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Research everything! Keep your life foremost in your mind. I don't care how cool it looks, if you get hurt or worse on your first ride out, it ain't worth a shit. A lot of things can be done and almost anything can be accomplished. But it can't be accomploshed by anyone. If someone says something about your build, don't take it personally. Most of us don't know each other's personal knowledge, at least not the full extent. So sometimes things are over explained. Not to insult but to educate "just in case". Thing I've found most important.... Fuck a budget!!! It'll cost three times as much as you plan. You'll redo everything at least twice, you'll forget things even if it's wrote down, you'll change your mind at the last minute, and ultimately, the most important, keep at it, do what you can when you can and you will accomplish your goal of riding what YOU built! Now dw
 

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watches you sleep.
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9,116 Posts
-Theres nothing wrong with stopping what youre doing and taking a break from a build for a little while if youre getting frustrated. Its better to walk away, cool your jets and reset your brain. Your bike will thank you later when you decided to just drop your tools and get something to drink rather than flipping out and breaking something or fucking up the finish or a part on your bike.

-On the other hand NEVER miss an opportunity to do work when you feel inspired to do so. If youre sitting on your couch watching TV and all of a sudden you get the urge to go work on your bike, TAKE ADVANTAGE OF IT! That to me is when working on a build is the most satisfying.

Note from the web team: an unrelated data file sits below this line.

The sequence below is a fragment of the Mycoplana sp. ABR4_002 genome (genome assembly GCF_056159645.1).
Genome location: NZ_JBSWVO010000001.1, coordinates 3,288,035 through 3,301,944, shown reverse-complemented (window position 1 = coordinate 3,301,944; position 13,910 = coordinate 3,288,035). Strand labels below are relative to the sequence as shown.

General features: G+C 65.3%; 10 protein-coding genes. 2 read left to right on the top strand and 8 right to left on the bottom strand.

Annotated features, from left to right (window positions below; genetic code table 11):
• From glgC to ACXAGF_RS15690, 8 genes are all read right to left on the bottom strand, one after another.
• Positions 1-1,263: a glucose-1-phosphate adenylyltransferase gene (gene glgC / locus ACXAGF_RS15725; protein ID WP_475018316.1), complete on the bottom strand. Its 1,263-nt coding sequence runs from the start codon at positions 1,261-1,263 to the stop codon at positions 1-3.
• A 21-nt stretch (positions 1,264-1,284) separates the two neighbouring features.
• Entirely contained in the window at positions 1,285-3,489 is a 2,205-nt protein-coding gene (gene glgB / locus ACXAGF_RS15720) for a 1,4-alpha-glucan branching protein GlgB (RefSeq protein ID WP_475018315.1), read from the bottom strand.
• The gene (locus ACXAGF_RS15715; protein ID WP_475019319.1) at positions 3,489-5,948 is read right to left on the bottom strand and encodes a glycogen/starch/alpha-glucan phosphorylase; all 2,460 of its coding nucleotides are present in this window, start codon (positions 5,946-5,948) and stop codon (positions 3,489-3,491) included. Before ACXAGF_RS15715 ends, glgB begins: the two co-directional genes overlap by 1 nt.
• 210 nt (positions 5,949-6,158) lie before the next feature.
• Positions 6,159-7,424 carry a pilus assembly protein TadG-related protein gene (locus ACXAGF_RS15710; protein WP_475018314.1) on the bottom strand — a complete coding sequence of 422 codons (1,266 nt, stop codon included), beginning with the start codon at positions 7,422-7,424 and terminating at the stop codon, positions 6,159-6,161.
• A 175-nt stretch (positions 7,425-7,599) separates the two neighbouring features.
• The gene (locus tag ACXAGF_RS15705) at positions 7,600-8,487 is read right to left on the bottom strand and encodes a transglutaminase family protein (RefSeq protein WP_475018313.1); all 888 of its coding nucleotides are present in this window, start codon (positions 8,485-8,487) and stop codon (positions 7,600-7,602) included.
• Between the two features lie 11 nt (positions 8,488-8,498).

-Try to catalog all your parts in labeled baggies. Also take a ton of pictures and videos when disassembling something. Sure it seems like it would be super easy to remember how to put it all back together, but when youve got to take apart and put back together 20 other components on your bike, youre gonna forget some stuff.

-A safely build bike thats done right and its something youre truly happy with to me, is more important than finishing for a deadline. This mainly pretains to our buildoffs but also applies to the start of a riding season. I would rather take my time and know I did something like a tail section or a headlight shroud exactly how I wanted and was thorough cause once that bikes on the road youre never gonna want to take it off the road for an extended period of time to do something over.
 

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Just Here For The Party
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Stupid motherfucker
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Discussion Starter · #19 ·
If you're uploading pics to your build thread, use imgur.com and have it automatically resize images for say a 19in screen. I know I'm more likely to look at pictures if they're already there and small enough that I can see them on my screen in one hit, but I'll pass by if the pictures are attached to the bottom of the post or are so huge all you can see is a quarter of a fork leg. It makes constructive criticism a lot easier, and makes it easier for people to comment on your build. Kinda subjective, but certainly important to some.